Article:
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About a week ago I had an e-mail from someone inviting people to a Democrats Abroad meeting on Wednesday to watch the US election results at a place near Itaewon. I asked Botond if he wanted to go with me and the answer was in the affirmative. So, after a minimum of sleep, I met him on Wednesday morning at Changdong Station and we headed down to Noksapyeong Station.

Noksapyeong Station is on one of the newest subway lines in Seoul (it seems like there’s always a new line under construction somewhere in the capital or the equivalent of the Home Counties (Gyeonggi Province)); the lines stations are often quite impressive – it’s a bit like the Jubilee Line. Noksapyeong has a fancy multi-levelled cylindrical concourse bisected by escalators, and is one of the nicest I’ve seen. It also has an hideous mural of football players (must resist the urge to say ‘soccer’ – must … resist …).

Anyway, the event was held in a modest bar in Haebangcheon called the Orange Tree, which is above a modest restaurant called Indigo (the Itaewon area is saturated with foreigners, especially Americans – it’s where the US Army base is). The two establishments are owned by the same people, and both are quite pleasant – in a modest, trendy way. Bo and I got hot drinks from the restaurant, took them upstairs (via the street) and sat at a table in front of the projector screen.

On said screen was projected an internet feed of MSNBC. We arrived shortly after 10 in the AM Korean time, which was something like 8 in the PM on the East Coast. Thus, polls had closed in some of the eastern states and the network was able to broadcast its own projections. Obama was winning, but it seemed like things were going according the usual plan – Obama taking Democrat states and McCain taking Republican ones.

At one point, a guy came over to us and asked us if we were European, and if one of us was British. Late the previous night I’d sent an e-mail to the person who’d sent the invitation asking if it was OK for non-Americans to attend; he’d e-mailed back saying ‘No problem’. And this was him. We shook hands, said hello, and he went back to his conversation with someone else. That was about the extent of our mingling.

There were about thirty people present, I’d say (but don’t quite me on it), and a good handful of Korean photographers and cameramen. These latter set themselves up by the projector screen so they could shoot people in the face – so to speak. As Bo and I were sitting right there about three metres from the screen we aroused some interest. I did my best to ignore them as they leant in and took my photo. I’t be funny if I turned up in the papers described as an American. I had a couple of days’ worth of stubble on my face, so I reckon it’s unlikely that happened.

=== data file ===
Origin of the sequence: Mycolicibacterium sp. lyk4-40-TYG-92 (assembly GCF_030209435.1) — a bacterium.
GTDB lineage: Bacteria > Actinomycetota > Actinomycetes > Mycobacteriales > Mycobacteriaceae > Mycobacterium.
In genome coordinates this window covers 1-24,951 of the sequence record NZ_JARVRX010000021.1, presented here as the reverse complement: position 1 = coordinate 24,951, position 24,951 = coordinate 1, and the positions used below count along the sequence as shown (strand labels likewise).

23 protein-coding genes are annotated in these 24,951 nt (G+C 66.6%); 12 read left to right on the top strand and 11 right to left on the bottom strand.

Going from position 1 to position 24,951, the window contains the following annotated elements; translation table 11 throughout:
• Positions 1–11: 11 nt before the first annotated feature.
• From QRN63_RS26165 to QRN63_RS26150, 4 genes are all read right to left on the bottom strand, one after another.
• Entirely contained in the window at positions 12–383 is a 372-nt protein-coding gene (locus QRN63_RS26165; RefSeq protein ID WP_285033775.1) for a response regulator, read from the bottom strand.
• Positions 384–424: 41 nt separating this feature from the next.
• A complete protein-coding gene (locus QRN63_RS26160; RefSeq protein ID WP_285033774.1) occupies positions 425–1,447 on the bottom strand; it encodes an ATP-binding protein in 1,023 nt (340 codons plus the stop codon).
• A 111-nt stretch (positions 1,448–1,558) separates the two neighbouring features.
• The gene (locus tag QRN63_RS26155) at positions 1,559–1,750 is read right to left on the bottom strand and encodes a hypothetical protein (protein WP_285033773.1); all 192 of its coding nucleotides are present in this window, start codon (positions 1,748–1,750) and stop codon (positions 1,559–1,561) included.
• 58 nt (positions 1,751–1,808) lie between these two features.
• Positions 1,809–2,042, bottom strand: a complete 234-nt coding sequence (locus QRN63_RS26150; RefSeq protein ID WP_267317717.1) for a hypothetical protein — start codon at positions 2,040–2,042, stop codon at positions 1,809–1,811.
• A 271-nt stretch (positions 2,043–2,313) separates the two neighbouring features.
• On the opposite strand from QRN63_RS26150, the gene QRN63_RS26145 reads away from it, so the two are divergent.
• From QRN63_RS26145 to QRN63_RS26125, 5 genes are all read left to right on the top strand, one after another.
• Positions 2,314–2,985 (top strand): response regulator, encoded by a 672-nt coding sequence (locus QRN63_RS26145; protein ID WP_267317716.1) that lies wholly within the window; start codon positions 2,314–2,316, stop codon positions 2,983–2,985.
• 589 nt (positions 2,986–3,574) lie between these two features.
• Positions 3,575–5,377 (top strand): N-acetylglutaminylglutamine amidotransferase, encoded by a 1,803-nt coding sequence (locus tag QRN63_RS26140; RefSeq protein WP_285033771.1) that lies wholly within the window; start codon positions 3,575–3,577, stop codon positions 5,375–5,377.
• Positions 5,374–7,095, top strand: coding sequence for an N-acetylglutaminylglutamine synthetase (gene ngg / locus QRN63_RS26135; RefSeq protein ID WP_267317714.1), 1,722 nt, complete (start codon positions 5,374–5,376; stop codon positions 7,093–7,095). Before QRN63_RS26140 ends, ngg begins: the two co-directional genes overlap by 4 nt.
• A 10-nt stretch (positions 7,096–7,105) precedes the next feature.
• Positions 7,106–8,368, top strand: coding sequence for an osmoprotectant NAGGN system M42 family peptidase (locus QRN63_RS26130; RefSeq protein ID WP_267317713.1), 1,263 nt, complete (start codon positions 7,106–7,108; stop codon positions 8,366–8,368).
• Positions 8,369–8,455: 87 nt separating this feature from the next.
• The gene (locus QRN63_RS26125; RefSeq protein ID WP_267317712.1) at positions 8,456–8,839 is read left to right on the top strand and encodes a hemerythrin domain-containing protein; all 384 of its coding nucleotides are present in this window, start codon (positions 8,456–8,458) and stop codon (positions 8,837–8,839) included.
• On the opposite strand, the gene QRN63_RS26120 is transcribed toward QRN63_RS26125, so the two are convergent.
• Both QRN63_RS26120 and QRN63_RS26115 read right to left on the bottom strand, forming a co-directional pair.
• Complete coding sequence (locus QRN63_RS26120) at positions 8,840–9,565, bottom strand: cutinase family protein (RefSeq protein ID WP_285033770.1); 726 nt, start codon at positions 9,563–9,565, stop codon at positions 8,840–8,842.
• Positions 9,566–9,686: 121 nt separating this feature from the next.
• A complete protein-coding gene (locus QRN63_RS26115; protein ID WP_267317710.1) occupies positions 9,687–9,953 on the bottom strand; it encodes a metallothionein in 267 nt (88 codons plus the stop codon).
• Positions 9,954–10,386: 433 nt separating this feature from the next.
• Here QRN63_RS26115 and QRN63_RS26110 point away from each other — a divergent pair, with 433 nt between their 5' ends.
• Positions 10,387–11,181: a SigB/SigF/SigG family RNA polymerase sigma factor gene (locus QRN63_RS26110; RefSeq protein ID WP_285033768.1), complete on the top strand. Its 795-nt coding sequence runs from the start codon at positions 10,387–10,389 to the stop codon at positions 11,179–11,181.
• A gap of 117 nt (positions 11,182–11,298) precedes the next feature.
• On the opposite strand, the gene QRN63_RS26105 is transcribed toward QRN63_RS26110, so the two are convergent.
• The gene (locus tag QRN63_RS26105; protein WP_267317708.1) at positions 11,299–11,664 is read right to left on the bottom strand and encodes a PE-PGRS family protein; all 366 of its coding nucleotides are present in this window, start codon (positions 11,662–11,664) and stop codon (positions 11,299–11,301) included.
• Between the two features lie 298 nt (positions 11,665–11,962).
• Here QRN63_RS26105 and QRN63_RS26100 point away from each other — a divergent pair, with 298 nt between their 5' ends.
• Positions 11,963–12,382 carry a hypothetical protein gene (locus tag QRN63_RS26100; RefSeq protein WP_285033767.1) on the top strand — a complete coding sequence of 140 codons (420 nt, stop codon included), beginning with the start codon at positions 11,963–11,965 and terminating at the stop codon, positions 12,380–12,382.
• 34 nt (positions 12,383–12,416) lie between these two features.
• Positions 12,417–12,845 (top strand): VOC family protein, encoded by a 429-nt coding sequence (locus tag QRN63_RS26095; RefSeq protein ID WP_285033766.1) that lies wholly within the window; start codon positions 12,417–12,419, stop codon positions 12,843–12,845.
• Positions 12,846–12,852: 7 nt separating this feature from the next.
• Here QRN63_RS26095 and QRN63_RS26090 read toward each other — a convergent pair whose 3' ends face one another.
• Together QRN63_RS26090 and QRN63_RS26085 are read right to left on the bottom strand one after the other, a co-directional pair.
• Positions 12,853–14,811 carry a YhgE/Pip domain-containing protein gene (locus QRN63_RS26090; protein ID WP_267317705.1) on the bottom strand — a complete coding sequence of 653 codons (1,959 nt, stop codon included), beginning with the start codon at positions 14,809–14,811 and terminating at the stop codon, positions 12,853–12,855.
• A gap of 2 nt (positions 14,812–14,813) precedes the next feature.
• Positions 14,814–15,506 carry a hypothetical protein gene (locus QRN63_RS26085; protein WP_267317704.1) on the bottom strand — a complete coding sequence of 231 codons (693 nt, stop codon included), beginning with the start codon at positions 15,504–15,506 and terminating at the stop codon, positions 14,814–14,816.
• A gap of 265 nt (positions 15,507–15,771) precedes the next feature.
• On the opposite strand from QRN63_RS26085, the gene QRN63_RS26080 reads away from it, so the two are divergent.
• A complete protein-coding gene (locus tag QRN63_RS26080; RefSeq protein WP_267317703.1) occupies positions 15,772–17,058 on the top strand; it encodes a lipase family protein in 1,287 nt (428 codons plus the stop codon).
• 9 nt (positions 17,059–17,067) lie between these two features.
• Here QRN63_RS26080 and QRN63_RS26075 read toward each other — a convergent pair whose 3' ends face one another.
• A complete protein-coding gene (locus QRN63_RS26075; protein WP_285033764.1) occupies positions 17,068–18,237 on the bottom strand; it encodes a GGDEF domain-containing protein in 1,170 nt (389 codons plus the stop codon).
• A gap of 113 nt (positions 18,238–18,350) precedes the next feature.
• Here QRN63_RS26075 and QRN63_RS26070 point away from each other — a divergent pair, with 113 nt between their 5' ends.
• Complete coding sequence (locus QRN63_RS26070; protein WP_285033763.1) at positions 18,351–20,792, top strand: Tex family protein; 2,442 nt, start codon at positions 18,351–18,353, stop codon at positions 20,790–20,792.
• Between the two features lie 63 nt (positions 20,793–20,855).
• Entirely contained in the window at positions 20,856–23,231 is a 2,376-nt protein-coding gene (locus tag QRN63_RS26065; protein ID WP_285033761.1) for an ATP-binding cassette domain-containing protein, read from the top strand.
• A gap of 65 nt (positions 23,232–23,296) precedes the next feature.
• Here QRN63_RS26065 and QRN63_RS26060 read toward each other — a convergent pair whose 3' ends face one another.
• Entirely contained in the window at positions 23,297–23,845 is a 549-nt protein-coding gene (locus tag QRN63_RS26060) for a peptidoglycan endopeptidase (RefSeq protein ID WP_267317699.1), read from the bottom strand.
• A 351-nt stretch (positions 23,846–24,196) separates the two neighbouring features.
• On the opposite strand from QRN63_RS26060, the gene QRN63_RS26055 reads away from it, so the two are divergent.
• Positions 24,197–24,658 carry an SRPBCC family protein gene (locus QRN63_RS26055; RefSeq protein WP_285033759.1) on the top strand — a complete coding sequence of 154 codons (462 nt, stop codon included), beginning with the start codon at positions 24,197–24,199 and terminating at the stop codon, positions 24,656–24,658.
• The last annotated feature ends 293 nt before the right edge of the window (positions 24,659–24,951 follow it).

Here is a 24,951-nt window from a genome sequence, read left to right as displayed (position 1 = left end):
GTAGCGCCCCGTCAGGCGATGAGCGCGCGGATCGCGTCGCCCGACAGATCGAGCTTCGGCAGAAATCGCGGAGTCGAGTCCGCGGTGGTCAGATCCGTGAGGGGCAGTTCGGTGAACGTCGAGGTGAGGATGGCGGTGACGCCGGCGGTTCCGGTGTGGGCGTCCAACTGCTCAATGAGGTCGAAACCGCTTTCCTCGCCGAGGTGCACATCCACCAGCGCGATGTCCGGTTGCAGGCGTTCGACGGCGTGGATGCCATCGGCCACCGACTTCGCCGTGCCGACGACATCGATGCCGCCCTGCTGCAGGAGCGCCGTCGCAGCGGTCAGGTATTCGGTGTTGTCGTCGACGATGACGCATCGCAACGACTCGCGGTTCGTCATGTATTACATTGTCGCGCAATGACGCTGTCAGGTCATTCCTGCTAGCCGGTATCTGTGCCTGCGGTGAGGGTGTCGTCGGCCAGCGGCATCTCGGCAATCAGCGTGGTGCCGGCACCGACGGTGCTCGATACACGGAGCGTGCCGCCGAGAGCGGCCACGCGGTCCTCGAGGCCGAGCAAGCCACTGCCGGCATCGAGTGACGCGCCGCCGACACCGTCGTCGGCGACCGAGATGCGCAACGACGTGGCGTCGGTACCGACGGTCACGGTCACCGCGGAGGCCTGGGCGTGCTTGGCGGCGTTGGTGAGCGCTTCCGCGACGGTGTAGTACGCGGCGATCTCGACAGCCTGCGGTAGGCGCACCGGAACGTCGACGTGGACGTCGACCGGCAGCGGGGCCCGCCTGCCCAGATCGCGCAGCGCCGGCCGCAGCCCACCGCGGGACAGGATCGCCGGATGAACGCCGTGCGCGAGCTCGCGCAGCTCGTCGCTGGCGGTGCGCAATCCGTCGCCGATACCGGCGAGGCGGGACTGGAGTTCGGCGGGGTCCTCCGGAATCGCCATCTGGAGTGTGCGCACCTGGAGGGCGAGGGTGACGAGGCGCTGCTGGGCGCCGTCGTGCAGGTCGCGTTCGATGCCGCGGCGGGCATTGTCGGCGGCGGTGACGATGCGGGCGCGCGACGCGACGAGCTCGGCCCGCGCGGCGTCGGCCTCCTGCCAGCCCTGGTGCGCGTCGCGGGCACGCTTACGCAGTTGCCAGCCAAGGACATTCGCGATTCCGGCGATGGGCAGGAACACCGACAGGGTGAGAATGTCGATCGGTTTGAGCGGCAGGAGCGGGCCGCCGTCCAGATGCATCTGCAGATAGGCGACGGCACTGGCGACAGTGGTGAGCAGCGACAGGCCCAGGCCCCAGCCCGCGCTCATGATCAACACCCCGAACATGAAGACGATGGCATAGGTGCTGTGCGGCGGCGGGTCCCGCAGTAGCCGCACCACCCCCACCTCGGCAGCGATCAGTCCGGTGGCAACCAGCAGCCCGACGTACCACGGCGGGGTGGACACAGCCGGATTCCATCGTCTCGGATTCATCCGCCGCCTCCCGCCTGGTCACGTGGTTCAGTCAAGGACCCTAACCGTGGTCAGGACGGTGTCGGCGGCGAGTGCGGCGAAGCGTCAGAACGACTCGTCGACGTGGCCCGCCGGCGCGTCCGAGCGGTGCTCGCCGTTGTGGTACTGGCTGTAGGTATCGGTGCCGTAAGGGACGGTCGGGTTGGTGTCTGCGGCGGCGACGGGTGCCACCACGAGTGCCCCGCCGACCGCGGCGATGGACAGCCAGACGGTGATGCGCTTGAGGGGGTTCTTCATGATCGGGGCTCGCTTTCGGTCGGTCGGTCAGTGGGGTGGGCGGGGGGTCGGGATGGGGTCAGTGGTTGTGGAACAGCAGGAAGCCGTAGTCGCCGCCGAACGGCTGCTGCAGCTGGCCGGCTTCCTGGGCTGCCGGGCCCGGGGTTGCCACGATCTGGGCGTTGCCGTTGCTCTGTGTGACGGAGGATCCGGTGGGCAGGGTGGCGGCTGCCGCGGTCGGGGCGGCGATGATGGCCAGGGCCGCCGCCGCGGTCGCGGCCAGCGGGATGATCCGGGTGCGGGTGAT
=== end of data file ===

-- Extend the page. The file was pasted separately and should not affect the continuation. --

Further projections were aired as polls closed at 11 and 12 o’clock – some of these provoking big cheers and rounds of applause from the Americans. We joined in with the clapping.

I wanted to leave shortly after midday so I had plenty of time to get back to Nowon and have time to see to a piece of business. However, Bo wanted to go and look at clothes in Itaewon. I decided I could drop into a PC room to check whether I had a payment to make, so I went with him. It turned out I didn’t have a payment to make (which situation was to be reversed the following day – see my next post) and Bo ended up not buying anything.

Of course, when we got back to the hagwon we learnt that Obama had won – and our American colleague was ensconced at the reception desk computer watching MSNBC on the internet. By then my interest had – not exactly waned, but been concealed under my grey office persona (that’s a grey persona for offices, rather than a persona for grey offices).

Obama’s win is fantastic, it goes without saying, and historic not just because he’s a black man in a country that has a painful history vis á vis people of African descent, but also because he’s a northerner, a middle-class liberal in a country that appears to see ‘liberal’ as a dirty word, that seems to distrust anything that smacks of intellect. And also because of the grass roots support he’s motivated.

The last thing to do with America that captured the world’s interest so sharply was probably the attacks of 9/11. And it seems to me that Obama’s election is a kind of inverse 9/11. In 2001 people outside the USA said, ‘Today, we’re all Americans;’ and I think the world must feel the same now. But this time it isn’t sympathy for gut-wrenching destruction – it’s hope, it’s excitement. It’s pride.

With a Democratic White House, a Democratic Senate and a Democratic House, America should really be able to move forward with a progressive agenda for the next for years – and the rest of the world will be willing it on. (And George R R Martin might just finish A Dance with Dragons.)

Categories: Current Events, Life
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